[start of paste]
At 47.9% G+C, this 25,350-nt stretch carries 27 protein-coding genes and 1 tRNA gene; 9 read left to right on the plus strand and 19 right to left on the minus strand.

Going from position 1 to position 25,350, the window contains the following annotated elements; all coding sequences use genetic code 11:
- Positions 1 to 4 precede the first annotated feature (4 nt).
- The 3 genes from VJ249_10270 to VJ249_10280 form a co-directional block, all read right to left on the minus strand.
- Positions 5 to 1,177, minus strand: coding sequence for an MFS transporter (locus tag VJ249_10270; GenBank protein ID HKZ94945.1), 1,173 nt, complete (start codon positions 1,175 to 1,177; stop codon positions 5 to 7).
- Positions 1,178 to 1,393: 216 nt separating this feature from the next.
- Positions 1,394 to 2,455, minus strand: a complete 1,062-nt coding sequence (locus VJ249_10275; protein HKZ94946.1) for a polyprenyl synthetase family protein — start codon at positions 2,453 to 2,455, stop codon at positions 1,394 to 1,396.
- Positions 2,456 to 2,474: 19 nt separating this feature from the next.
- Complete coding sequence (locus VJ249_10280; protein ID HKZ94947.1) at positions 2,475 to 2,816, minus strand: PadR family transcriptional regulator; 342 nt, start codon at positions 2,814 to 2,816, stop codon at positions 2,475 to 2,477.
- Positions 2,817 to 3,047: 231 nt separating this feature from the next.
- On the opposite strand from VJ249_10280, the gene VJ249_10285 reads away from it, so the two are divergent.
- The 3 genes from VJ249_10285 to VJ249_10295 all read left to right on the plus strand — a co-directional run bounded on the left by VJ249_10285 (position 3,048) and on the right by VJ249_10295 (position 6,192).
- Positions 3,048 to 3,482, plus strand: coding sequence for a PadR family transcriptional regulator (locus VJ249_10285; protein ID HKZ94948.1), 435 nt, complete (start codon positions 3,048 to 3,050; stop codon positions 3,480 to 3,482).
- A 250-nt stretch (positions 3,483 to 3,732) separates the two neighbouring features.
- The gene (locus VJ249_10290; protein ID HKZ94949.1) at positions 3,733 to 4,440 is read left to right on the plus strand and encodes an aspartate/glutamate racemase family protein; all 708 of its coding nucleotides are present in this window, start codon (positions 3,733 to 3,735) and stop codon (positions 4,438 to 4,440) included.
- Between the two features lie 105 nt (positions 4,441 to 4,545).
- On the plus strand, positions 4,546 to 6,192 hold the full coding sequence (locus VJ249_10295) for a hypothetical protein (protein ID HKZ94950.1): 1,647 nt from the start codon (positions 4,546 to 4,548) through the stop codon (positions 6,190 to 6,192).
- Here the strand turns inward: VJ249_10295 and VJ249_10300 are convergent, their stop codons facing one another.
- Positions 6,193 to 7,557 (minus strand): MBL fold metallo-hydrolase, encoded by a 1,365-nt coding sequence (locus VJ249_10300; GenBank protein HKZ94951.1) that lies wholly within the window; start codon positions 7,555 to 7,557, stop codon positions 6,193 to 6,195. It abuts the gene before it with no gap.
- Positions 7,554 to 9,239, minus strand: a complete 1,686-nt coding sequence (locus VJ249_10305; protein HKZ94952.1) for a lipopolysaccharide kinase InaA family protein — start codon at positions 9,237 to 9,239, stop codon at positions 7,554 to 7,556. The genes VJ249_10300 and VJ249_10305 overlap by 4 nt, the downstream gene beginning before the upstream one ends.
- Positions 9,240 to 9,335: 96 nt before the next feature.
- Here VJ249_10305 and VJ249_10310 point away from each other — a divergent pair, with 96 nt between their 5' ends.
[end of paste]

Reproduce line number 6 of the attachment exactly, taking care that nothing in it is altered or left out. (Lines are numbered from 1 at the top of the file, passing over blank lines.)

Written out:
- Positions 1,178 to 1,393: 216 nt separating this feature from the next.